Scepticism over plan for EU economy
New European Commission President Jean-Claude Juncker has set out his plans to generate hundreds of billions of euros in new investment in a bid to kick-start the EU's flagging economy.
Addressing the European Parliament in Strasbourg, Mr Juncker said his "grand bargain to put Europe back to work" should "unlock" €315bn euros (£250bn) over the next three years.
Downing Street reacted cautiously to the proposals, emphasising that there would be no overall increase in the EU budget as a result. "The EU budget for the period has been set and it was a reduction," Prime Minister David Cameron's official spokesman said.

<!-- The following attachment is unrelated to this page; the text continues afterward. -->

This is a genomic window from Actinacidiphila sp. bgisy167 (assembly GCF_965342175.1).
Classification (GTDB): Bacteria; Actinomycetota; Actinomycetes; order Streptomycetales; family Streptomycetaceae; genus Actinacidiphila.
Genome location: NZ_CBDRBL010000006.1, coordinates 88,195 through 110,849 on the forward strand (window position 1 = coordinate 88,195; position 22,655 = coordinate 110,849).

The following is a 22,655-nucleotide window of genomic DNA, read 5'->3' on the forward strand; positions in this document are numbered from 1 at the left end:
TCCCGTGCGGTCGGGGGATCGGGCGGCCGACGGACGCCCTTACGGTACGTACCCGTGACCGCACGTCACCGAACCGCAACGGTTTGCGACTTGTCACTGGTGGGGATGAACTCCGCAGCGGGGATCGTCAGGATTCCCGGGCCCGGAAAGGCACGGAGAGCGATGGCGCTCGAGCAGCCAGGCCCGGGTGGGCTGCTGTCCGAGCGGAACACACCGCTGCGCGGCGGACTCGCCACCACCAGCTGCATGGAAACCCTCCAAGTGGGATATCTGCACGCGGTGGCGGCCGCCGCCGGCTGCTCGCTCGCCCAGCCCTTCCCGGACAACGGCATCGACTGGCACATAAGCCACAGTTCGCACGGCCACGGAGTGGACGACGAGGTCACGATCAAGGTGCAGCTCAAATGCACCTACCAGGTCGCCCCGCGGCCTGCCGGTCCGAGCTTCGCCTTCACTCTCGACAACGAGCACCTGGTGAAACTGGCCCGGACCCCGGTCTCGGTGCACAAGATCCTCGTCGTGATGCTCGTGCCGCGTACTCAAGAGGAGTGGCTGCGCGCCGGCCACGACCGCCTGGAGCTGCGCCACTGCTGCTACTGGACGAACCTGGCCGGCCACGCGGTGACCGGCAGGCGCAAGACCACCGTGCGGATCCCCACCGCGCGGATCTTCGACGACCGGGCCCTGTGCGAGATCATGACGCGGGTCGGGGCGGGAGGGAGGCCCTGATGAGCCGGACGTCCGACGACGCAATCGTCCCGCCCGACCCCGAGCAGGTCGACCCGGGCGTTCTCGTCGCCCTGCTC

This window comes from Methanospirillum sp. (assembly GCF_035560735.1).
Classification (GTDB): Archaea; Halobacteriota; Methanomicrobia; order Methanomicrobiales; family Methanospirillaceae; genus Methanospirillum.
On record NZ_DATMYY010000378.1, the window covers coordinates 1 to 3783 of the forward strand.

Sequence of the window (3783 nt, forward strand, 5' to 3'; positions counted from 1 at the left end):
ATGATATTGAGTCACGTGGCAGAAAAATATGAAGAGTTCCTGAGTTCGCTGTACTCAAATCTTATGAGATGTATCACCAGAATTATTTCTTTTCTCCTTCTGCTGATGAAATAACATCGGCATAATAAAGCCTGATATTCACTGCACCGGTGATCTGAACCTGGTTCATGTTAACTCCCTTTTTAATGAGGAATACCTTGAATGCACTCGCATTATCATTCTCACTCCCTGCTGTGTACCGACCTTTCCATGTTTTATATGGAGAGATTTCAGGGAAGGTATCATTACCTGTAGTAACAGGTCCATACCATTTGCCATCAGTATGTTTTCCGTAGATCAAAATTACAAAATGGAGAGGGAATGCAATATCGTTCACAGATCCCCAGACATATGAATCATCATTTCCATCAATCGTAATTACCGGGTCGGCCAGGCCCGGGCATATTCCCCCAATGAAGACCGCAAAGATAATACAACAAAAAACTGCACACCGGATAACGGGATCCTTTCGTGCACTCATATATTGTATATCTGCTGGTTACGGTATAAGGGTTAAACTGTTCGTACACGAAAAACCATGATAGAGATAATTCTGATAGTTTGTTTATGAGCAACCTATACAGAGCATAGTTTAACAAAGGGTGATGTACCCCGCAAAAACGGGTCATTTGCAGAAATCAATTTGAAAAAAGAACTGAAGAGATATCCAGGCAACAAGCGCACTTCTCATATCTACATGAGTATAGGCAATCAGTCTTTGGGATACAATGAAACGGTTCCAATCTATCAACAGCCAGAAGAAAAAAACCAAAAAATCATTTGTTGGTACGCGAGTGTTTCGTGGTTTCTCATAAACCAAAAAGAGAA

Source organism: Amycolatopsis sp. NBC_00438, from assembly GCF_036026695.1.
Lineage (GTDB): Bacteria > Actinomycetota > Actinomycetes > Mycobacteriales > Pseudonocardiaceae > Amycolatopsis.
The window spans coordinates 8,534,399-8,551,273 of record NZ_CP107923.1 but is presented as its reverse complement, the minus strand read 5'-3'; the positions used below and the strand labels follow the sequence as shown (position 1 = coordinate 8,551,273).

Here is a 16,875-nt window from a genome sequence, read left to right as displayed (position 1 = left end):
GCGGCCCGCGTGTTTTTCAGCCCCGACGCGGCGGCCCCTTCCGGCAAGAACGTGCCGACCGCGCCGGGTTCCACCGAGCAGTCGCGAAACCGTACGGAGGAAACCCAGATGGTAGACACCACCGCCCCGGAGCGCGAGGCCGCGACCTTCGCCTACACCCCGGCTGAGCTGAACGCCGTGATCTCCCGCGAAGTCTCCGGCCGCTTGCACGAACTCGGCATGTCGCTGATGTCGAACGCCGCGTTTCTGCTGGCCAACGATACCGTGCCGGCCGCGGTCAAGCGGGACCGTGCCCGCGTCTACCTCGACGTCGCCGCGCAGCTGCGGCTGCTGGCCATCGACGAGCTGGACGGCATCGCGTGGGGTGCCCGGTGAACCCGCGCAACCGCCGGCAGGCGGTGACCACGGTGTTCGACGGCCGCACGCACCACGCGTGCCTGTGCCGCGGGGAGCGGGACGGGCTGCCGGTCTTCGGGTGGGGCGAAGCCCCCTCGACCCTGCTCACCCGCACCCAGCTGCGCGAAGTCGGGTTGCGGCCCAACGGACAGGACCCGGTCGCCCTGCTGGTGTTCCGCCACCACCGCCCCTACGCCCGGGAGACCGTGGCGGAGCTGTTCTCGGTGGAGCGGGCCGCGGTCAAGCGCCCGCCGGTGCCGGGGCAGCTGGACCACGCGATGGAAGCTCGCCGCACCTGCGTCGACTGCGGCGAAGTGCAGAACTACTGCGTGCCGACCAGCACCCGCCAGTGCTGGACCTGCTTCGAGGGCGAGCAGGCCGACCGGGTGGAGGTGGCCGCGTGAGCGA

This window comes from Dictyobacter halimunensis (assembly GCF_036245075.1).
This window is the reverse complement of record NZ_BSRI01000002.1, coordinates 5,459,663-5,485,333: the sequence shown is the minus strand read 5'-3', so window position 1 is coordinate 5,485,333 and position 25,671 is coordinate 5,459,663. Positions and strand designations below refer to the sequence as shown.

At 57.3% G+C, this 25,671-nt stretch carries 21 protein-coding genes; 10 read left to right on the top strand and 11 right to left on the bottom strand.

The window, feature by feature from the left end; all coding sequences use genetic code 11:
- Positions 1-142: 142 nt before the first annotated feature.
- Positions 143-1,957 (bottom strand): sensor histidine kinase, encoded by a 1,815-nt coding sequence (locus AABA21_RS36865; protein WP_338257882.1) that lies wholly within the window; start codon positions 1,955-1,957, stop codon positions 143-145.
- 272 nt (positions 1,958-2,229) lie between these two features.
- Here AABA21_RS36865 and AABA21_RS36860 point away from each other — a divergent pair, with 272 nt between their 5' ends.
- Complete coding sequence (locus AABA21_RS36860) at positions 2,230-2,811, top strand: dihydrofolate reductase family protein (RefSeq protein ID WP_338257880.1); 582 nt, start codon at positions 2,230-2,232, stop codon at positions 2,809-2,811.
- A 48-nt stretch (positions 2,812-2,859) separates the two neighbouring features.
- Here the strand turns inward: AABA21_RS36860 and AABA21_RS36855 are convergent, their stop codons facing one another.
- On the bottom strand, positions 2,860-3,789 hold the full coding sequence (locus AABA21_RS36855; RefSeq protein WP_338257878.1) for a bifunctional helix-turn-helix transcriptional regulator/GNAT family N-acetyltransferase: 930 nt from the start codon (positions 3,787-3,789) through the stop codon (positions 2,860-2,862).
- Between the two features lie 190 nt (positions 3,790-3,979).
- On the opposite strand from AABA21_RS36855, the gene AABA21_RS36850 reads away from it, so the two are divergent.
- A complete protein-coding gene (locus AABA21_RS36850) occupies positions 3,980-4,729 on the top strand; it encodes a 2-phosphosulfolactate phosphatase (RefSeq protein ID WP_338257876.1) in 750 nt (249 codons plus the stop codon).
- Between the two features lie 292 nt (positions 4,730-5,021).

"That's what's been agreed by all 28 members and that's what will be stuck to."
Elsewhere, critics complained that there was little new public money and that the scheme relied heavily on generating new investment from the private sector.
Under the plan, a new European fund for strategic investments will be set up, built on a guarantee of €16bn (£12.6bn) from the EU budget, combined with €5bn (£4bn) from the European Investment Bank.
Commission officials said "prudent estimates from historical experience" suggested there would be a multiplier effect, with every euro in additional public funding generating €15 (£11.80) of new investment.
"Europe needs a kick-start and the commission is supplying the jump cables," Mr Juncker said.